Bear in mind this is measured in terms of synergy with Edition 8 only and does not really mean one is better than the other! Cause though I prefer the 3move from the Stepdance, it was the other way around with the DT150 for an example.
In order of preference:
602 > amp > Ed8 Single Ended
Corda 3move: Just improves Ed8 on lows, bass thump, body, better mids. Everything is more harmonious and whole.
Corda Stepdance: This sounds different from the 3move. More air, space, but loses out on total harmony and smoothness and body RSA Hornet: For the lack of power (considering it still is very powerful), the lows are not as strong as the ones above. Also mids are weaker than both above. Timbre and highs are still better on the Hornet compared to the Corda’s. But really the lack of power is that much evidence.
Ibasso Toucan: Although the lows and body are close to what the Corda can offer, this however sounds thin especially on the high mids and above. It sounds thin compared to even the Hornet. This lacks body even compared to the Hornet. Balanced would be interesting though.
The last three are almost equal footing honestly. Unfair for the Protector because not balanced mode and unfair to P51 because this is definitely not an IEM.
RSA Protector: Single-ended, the power is lacking.. This sounds very close to the Mustang. Mids better than Hornet.
Ibasso D12: On all aspects, weaker than the Hornet. Zaafiel made a point that you get this only if you also want the DAC. If not, Toucan is much better.
RSA P51 Mustang: mids mids mids mids… I’ve read reviews time and again and yes, it beats the Hornet as well on the mids. The power, however, is not enough to give body and proper
drive to the Edition 8.
PS: Mini3 was very good. Lacking sophistication in the sound but really good. Also, look out for the exposed DIY amp dawidynk brought… if he ends up selling those at only $50.00, grab one. In my brief listen, to both, it wins over the mini3. But the listening time was really brief. Anyway, it would be great if someone could compare those two properly.
Headphones Desktop Systems
On a desktop system, the one but seriously impressive amp I’ve heard was Sir Alex’s Peak & Volcano combo. That is really a further jump in audio quality. For me, it beats the 3move by more than twice at least on the audio performance. Yes the price difference is just incomparable at about USD2,500.00 or more?? Versus maybe Php 8,000 but just saying It really does give everything the Ed8 needs and even the ones I thought it no longer needed.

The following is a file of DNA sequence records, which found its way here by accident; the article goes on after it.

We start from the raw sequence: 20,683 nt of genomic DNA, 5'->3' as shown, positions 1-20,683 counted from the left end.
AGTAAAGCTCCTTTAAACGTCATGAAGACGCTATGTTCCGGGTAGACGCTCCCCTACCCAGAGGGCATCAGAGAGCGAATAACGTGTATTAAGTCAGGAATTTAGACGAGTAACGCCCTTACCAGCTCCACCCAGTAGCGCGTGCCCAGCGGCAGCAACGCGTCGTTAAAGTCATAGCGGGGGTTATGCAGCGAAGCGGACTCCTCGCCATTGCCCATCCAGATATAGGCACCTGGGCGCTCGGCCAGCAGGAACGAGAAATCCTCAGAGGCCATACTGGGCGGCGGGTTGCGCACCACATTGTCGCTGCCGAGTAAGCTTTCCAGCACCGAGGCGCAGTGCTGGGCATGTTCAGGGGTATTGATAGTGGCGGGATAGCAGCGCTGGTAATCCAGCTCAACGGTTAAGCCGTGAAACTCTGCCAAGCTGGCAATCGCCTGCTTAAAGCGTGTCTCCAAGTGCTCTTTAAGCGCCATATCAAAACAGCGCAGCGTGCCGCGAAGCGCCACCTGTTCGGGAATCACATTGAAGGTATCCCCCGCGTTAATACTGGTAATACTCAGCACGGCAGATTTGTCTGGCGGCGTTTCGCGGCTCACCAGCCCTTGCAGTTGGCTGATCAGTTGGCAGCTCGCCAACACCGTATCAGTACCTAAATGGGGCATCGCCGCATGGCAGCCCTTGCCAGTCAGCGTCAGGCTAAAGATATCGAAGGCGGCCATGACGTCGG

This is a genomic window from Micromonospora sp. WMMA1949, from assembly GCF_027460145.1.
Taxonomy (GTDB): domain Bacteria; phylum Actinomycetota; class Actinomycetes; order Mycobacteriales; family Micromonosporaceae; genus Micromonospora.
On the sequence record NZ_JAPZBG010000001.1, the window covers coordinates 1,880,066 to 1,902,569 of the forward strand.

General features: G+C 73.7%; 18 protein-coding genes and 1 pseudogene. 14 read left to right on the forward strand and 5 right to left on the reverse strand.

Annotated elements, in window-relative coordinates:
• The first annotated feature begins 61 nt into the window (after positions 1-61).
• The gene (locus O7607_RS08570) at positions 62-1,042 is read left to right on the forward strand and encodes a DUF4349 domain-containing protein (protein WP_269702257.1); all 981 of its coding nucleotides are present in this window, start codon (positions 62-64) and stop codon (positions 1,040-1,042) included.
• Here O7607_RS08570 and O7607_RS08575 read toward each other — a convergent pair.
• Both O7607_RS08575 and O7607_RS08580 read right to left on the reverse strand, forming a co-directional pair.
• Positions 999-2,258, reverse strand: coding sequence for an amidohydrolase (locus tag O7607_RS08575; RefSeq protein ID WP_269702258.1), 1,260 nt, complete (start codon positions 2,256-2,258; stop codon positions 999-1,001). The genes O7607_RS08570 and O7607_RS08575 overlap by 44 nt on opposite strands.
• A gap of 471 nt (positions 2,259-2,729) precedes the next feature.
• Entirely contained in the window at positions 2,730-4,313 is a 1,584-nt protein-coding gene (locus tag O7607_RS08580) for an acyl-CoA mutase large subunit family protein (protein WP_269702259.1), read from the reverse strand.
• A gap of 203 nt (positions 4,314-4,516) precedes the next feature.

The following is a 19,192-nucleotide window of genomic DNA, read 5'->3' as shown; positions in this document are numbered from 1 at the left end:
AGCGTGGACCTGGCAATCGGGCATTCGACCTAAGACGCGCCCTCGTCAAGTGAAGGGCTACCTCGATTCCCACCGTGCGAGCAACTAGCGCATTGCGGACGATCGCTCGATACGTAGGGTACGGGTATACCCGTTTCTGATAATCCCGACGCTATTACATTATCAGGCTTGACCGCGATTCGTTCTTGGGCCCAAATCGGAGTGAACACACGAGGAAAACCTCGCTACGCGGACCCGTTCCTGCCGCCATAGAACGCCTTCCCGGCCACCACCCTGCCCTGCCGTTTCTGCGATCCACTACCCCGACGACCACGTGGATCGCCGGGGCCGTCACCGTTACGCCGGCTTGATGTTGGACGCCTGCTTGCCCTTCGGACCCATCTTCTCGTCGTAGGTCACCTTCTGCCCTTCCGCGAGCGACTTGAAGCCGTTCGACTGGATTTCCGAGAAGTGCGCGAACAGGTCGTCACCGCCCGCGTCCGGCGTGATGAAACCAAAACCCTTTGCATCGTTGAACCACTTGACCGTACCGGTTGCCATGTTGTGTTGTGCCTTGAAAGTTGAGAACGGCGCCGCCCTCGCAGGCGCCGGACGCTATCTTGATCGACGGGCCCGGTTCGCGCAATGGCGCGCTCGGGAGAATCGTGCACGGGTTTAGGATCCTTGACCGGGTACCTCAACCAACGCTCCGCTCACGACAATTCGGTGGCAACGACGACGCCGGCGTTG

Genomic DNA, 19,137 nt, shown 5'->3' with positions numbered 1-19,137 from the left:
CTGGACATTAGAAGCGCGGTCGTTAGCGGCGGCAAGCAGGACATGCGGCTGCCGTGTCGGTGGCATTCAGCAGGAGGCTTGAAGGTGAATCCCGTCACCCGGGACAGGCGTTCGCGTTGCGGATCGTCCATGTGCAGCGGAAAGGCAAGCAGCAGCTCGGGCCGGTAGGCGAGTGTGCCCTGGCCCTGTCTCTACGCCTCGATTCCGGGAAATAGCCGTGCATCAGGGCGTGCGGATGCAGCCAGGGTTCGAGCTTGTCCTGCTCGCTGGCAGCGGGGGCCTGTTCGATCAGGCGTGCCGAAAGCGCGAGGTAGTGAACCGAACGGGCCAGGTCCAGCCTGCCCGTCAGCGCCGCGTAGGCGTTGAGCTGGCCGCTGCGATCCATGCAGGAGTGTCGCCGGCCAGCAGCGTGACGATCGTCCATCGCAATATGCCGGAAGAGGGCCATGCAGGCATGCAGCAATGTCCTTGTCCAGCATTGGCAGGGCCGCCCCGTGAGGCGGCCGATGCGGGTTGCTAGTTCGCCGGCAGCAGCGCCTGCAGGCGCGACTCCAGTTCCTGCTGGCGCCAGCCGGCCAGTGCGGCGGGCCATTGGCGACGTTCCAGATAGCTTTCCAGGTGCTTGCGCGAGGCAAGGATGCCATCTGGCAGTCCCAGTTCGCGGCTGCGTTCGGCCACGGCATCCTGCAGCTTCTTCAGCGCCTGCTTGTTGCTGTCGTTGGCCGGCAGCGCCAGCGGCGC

These are the ones I was able to listen to. The lesson of the day: even if your headphone is easy to drive, use an amp. Second, more power doesn’t mean more volume but really, the Ed8 at only 30ohm and usually 9 o’clock on the Hornet just sounded much more different provided with more powerful amps especially the bass. It is even more generous but still very tight and detailed. Whenever I mention something above did not have enough power, it was not that the volume travel was far… the Mustang drove the Ed8 well at about 10 o’clock but just did not have enough oomph as the others.
It was a shame I was already too tired to try out different DAPs… I will have to probably request favors to try and set up a DAP match up of some sort of a loaner program.
I can’t seem to get over my audio hangover from the meet yesterday! I was simply inundated by the mammoth cans (champion din yung siopao ni Ken, BBQ ni Joma at yung puto ni Shok!) Not to mention the sense of camaraderie I felt thru out the meet… to all HeadPhilers, guys, you are the friendliest and kindest folks I’ve come to know, props to everyone!
Quick impressions for now… man, I didn’t expect I’d be way impressed by the T1, I think I’m slowly getting to be a Beyer fanboy! I love their mid’s tonality and body, smooth smooth highs, and hefty bass (darn those Head-Fi reviews saying that those cans don’t have any bass), but the mids really grabbed me. They don’t have the expansive soundstage of the HD800’s (much less of the K1000’s), nor the bass extension and organic palpability of the L’s, but boy-o’-boy those cans feel “right”, for the lack of a better word.
Stax Omega 2 MK1
The Omega 2 Mk1 definitely deserves all the accolades thrown at them, the best Stax I’ve heard to date, the ultimate electrostatic cans as far as I’m concerned. They may not have the impact and slam of most dynamic as well as ortho cans, but their pace and timing were incredibly fast (and furious!), the transients were effortlessly vibrant and graceful, micro sonic nuances were ridiculously lucid. I had a blast listening to them with my own CDs, and I love Ken’s all champagne-gold theme from the Sony flagship CDP (with a colossal CD tray platter!) to the valved stat energizer Stax amp, to the cans themselves, the whole setup looked fabulous, real eye candies!
And many thanks to Mark for making it at the 11th hour and lugged his legendary K1000 with him! All I can say is wow! Soundstage-wise, it kicks the HD800’s ass to smithereens, that can is certainly without peers in that regard.